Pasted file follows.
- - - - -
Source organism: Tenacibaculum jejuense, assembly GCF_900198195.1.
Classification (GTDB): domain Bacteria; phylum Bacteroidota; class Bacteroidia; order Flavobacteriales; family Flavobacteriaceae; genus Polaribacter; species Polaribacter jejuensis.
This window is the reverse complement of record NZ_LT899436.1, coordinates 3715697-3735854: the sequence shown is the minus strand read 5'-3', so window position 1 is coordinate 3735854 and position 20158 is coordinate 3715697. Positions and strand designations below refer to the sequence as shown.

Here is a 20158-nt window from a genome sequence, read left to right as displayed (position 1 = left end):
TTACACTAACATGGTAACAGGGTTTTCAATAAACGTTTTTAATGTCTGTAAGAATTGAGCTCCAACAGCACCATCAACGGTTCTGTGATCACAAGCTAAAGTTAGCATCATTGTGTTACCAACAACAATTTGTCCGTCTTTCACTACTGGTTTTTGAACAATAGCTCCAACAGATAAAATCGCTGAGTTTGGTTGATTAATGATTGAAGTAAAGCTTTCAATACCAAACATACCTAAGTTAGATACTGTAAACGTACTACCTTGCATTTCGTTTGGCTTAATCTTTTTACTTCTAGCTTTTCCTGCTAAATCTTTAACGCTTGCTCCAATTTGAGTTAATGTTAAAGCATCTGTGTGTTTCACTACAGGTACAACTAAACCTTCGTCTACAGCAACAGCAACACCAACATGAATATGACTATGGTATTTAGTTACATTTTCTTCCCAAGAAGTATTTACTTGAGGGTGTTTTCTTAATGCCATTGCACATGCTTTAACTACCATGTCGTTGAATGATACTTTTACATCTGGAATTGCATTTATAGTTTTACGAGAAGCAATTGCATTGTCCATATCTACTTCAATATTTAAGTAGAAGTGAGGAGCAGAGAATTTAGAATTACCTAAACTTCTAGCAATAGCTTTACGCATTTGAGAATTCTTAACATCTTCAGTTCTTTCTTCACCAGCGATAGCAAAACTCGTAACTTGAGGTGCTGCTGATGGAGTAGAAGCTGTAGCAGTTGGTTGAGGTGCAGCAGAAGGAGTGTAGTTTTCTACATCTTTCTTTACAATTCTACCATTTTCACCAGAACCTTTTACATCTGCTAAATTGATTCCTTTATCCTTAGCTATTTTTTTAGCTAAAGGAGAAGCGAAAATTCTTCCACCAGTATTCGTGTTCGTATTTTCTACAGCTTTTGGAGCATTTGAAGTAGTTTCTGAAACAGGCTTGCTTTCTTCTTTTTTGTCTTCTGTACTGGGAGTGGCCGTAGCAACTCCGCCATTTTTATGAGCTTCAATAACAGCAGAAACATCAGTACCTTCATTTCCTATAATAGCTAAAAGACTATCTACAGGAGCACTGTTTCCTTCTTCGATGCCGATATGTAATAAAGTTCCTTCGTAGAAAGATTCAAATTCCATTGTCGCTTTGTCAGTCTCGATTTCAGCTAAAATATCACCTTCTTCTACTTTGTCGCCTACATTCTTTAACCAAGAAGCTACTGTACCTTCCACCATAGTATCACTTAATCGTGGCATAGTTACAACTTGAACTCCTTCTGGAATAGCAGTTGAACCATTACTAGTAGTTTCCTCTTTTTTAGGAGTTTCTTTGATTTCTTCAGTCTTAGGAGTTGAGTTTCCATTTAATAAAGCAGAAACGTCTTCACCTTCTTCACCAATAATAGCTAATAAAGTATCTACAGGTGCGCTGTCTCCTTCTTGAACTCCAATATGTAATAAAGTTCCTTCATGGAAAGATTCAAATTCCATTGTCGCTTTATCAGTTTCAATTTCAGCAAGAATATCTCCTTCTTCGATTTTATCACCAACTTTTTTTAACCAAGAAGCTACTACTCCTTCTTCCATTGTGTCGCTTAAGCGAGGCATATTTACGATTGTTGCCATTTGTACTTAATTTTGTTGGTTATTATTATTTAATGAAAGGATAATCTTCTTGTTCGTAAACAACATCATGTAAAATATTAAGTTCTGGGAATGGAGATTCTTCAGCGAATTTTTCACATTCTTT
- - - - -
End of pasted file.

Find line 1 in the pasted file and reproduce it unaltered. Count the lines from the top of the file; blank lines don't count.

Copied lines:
Source organism: Tenacibaculum jejuense, assembly GCF_900198195.1.